Earlier this week I wondered who was cooler than Joan Jett. A possibility may be Chrissie Hynde, and in this week's trip down memory lane I point out that it's been thirty years since her band, The Pretenders, released their debut album. It sounds as great today as it did then.
Hynde, unlike Jett, was a seasoned vet when she formed the group. She was almost thirty when the first album was released. She grew up outside of Cleveland, but repatriated to England and worked as a writer for rock magazines before forming the group.
The record kicks off with "Precious," which betrays her Cleveland roots: "moving through the Cleveland heat," and even mentioning Howard the Duck. She also tosses off a few epithets, like "I was shittin' bricks," and "fuck off." Hynde clearly was no one to be taken lightly.
The album is full of hard-driving numbers that pulse with a combination of the punk ethos and old-fashioned rock and roll. "Up the Neck," "Tattooed Love Boys," and a magnificent song called "The Wait" highlight side one. As a rule I don't dance, but if any song could get me to my feet it would be "The Wait." I have no idea what Hynde is singing (she starts it off with a guttural wail), but it doesn't matter, as Pete Farndon's bass and Martin Chambers' drums create an impossibly catchy rhythm. I can't listen to this without bopping my head and turning my fingers into drumsticks, beating them against the steering wheel.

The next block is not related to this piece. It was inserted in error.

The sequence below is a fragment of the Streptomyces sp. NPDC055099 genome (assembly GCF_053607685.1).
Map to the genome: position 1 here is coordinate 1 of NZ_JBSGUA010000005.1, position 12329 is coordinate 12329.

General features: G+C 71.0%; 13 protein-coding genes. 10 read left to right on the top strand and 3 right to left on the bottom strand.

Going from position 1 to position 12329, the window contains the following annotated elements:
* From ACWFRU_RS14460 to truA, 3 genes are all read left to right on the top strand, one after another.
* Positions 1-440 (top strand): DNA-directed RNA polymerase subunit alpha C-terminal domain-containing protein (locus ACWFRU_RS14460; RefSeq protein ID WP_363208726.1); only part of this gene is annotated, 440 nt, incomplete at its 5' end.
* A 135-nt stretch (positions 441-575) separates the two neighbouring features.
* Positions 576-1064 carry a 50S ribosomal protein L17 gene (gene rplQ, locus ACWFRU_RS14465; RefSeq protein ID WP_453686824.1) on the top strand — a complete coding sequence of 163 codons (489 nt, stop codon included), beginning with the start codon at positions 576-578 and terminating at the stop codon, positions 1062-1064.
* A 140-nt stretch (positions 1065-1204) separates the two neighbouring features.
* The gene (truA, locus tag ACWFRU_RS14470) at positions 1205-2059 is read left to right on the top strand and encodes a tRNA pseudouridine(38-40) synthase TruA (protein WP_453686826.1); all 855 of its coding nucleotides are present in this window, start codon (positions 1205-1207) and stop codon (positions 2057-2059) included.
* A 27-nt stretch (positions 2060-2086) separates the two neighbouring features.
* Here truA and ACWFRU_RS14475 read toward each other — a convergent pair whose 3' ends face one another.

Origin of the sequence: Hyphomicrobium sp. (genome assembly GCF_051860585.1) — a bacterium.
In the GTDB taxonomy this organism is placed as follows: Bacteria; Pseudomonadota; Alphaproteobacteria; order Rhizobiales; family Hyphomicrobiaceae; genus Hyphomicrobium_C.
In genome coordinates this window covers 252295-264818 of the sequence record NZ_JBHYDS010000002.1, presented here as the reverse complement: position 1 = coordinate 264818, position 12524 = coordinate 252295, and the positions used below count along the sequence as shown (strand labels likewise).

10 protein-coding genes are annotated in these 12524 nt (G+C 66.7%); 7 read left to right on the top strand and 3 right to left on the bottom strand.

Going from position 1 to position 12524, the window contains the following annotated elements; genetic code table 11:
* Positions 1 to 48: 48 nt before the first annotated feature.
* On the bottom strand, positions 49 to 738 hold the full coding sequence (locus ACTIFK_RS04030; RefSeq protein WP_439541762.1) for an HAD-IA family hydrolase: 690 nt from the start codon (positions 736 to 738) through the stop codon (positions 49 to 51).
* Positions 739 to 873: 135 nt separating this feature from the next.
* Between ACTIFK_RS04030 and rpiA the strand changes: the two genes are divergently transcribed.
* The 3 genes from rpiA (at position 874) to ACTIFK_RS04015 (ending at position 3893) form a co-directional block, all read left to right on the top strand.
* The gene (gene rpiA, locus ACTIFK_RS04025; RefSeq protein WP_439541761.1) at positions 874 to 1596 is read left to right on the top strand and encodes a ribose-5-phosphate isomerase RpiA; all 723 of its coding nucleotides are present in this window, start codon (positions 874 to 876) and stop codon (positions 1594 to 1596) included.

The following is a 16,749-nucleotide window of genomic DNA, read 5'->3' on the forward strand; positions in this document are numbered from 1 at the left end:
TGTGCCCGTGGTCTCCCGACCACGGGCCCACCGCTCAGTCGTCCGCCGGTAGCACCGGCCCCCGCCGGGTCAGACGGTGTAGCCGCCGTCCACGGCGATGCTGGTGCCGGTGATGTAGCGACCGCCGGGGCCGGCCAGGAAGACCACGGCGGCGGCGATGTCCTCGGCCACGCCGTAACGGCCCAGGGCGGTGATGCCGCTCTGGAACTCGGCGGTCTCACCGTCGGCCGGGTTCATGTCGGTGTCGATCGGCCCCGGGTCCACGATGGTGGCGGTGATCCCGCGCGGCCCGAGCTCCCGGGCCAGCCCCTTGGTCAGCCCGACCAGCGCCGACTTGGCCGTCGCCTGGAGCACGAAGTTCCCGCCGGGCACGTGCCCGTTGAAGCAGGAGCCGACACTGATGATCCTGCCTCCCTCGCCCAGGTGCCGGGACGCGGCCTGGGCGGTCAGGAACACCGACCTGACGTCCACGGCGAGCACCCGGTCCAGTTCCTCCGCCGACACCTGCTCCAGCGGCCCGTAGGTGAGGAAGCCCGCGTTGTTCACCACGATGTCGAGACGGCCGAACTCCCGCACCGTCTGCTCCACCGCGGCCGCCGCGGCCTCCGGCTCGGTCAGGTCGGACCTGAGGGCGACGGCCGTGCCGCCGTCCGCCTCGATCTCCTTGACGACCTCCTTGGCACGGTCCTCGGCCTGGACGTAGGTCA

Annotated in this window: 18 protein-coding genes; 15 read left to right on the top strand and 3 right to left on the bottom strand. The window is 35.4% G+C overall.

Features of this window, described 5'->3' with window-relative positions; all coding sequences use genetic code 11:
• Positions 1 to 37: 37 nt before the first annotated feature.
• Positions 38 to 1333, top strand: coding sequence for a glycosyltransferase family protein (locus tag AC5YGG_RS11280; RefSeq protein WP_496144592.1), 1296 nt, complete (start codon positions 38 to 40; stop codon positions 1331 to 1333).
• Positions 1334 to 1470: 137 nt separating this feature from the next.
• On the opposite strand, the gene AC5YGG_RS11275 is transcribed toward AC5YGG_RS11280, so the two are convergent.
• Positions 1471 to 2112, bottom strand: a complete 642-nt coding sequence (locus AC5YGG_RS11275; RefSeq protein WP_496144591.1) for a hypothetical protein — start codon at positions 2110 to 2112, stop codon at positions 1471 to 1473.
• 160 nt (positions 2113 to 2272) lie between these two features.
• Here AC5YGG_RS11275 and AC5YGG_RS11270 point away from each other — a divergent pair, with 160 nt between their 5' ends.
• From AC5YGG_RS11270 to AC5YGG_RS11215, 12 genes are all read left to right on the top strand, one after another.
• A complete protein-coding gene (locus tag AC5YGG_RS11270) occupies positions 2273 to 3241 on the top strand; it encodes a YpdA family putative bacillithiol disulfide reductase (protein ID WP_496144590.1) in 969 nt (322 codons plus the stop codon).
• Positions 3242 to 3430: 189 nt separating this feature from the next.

Side one ends with the only cover version, The Kinks' "Stob Your Sobbing," which displays Hynde's range on vocals, as in this song her voice is a more traditional female purr. This carries over to Side two, which begins with the plaintive "Kid," and eventually comes to the biggest hit from the record, "Brass in Pocket," a sassy declaration of sexuality--"gonna use my fingers, gonna use my, my, my imagination."
Side two also has a couple of down-tempo songs that I tolerate--"Private Life" and "Lovers of Today," before ending with one of my favorite all-time rock songs, "Mystery Achievement," which again I can't help but tap various body parts to. It's a longish song, but I wish it went on for twice as long, as it's a perfect little symphony of leather-clad rock.
Over the years, the Pretenders have had only one constant--Chrissie Hynde. Two of the bandmates, Farndon and James Honeyman-Scott, died of drug overdoses, and Hynde canned Chambers some years later. Though Hynde is pushing sixty she's still making the same kind of ballsy, straight-ahead rock and roll.